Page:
About Miriam's Vision
Young people today are growing up in a world in which the realities of terrorism, violent extremism, the climate crisis and a global pandemic are part of their personal experience. These significant global challenges urgently need to be addressed in schools through open and informed discussion.
Miriam’s Vision is an education resource based on the story of Miriam Hyman, who was killed in the 7/7 London bombings in 2005. The aim is to support schools in finding space for that discussion and helping students to build their own cohesive, non-violent society, respecting fundamental rights.
Terrorism is part of global history and continues to impact the lives of many across the world today. Miriam’s Vision is about the values by which she lived and the response to the way she died. Learners engage in emotional, social and intellectual learning to understand what it means to be resilient and act constructively in the face of adversity. The narrative is personal, powerful, and non-confrontational, conducive to reflection about broader issues of community cohesion, positive thinking and empathetic action.
Who benefits from Miriam's Vision?
- Access a free education resource with downloadable lesson plans, supporting resources and guidance
- Meet National Curriculum requirements and recommendations for Key Stage 3 (11 to 14 year olds)
- Promote life skills; resilience, empathy, tolerance
- Promote positive, secular, a-political messages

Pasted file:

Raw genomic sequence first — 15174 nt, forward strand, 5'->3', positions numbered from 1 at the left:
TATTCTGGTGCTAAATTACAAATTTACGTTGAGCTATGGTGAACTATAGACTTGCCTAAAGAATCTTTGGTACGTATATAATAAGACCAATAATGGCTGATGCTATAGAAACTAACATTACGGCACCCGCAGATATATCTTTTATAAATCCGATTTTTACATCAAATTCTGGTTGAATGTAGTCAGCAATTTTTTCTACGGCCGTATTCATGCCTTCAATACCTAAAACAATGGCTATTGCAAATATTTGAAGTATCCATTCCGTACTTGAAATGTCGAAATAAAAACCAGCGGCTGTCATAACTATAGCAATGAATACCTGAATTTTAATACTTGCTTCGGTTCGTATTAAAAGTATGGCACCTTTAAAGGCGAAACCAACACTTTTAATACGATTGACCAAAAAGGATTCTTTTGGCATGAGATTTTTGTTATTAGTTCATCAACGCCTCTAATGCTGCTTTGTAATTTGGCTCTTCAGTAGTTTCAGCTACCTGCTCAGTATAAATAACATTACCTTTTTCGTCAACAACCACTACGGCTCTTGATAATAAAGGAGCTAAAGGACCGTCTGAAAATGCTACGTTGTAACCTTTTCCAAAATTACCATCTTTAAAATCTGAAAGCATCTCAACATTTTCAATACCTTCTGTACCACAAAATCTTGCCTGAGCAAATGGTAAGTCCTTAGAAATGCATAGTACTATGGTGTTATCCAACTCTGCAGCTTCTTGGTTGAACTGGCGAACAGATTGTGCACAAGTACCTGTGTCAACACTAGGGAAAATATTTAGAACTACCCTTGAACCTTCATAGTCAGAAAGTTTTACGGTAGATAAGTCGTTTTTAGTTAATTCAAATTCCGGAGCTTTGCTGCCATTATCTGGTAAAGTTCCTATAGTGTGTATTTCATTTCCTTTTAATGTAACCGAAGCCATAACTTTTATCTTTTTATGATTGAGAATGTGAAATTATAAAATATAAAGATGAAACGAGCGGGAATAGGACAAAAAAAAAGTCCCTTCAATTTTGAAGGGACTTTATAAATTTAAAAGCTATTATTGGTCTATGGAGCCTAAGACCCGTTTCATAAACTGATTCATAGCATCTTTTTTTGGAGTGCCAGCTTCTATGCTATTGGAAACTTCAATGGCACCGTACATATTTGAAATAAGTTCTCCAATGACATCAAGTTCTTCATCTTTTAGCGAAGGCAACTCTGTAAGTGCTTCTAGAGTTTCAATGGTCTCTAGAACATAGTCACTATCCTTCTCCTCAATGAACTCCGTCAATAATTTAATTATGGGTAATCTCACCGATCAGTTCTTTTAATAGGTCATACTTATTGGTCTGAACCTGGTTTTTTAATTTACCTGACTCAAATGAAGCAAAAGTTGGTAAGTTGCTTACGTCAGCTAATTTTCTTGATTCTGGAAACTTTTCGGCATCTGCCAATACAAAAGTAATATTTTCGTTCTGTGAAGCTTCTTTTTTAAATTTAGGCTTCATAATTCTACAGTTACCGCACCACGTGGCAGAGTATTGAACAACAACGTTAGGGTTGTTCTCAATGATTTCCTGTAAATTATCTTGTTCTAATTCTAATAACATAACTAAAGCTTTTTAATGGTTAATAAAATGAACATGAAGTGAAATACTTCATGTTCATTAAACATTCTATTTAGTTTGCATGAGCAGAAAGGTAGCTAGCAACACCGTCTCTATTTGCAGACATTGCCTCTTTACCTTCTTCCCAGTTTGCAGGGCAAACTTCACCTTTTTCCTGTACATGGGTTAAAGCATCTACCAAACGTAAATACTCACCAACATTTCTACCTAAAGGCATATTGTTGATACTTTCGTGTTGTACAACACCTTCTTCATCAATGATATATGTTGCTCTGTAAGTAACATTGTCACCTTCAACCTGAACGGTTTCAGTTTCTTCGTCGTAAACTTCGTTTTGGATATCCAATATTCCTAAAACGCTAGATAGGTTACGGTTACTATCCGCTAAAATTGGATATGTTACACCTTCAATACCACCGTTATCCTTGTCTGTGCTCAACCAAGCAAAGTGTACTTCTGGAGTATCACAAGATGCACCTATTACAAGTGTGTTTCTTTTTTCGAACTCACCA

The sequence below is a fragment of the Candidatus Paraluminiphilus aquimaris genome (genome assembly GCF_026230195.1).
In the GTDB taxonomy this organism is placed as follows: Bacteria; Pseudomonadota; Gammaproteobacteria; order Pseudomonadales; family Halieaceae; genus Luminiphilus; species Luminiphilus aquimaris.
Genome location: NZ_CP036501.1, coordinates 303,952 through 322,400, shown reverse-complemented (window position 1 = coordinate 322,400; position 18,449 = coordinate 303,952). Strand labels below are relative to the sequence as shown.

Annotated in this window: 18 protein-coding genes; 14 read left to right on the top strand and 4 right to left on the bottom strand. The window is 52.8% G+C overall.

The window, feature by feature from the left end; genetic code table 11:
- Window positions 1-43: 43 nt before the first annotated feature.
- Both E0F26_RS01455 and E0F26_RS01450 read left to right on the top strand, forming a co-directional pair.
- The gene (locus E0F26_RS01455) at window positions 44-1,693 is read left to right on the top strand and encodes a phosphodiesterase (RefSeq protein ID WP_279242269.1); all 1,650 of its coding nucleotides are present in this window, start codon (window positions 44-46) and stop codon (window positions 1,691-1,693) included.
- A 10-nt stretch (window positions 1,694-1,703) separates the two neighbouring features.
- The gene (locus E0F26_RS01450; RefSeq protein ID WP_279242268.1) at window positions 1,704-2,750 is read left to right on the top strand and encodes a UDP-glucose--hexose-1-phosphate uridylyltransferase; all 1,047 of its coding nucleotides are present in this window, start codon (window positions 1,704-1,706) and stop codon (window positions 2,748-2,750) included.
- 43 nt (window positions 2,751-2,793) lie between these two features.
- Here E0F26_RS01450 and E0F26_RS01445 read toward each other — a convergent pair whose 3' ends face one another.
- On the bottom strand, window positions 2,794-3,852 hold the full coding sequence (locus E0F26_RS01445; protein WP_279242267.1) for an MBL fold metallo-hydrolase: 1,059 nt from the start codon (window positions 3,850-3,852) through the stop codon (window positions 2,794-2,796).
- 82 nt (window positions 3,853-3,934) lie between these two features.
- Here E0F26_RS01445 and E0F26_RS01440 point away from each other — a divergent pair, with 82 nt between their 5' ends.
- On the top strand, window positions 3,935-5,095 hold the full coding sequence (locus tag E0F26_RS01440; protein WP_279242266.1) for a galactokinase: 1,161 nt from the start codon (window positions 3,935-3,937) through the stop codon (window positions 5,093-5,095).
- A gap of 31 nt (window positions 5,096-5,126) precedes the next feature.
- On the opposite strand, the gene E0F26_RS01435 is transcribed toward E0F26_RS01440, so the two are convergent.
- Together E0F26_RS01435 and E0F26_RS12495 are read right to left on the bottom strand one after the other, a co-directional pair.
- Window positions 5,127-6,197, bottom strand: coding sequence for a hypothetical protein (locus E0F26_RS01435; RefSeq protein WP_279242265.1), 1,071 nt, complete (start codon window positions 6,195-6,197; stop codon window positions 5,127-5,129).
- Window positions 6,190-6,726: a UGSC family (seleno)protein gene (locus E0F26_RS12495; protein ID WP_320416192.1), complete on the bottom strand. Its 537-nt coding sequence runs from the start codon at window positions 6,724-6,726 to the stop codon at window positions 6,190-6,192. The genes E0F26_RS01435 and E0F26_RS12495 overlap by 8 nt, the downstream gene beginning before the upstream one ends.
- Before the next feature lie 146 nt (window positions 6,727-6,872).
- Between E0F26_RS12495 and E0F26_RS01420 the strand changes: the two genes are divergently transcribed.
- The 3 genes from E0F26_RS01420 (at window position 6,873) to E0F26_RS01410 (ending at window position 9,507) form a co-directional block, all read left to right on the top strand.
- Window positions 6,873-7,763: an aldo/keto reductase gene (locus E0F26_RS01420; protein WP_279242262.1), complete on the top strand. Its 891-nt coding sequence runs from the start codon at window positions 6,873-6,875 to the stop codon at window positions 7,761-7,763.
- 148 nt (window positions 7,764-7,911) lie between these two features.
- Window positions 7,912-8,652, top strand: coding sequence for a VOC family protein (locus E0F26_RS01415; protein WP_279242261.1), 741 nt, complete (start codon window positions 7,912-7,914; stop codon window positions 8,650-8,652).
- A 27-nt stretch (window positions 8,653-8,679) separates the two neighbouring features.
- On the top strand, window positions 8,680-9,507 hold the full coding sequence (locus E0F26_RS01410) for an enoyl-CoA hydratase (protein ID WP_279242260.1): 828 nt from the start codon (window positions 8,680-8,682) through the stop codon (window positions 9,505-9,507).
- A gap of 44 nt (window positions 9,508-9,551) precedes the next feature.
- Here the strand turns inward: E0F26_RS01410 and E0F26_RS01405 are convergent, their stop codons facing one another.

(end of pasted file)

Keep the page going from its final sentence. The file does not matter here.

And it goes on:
- Provide students with a much-needed rational approach to controversial issues, including violent extremism
- Access knowledge and understanding of the London bombings of 2005 and the consequences through powerful narratives
- Develop personal resilience, empathy and tolerance
- Understand, through experiential learning, that cultural diversity is local response to universal needs
- Develop a rational, positive and constructive mind-set
- Build true confidence and self-esteem
- Fulfil the “duty to prevent people from being drawn into terrorism” (The Prevent Strategy, 2011) in a constructive way
- Promote “fundamental British values of democracy, rule of law, individual liberty, mutual respect and tolerance of those with different faiths and beliefs” (Prevent)
- Provide Spiritual, Moral, Social & Cultural development, an aspect that OFSTED inspects
- Applicants who are articulate and confident
- Employees with initiative and flexibility
- Active, rational, resilient, constructive members
- More inclusive and mutually supportive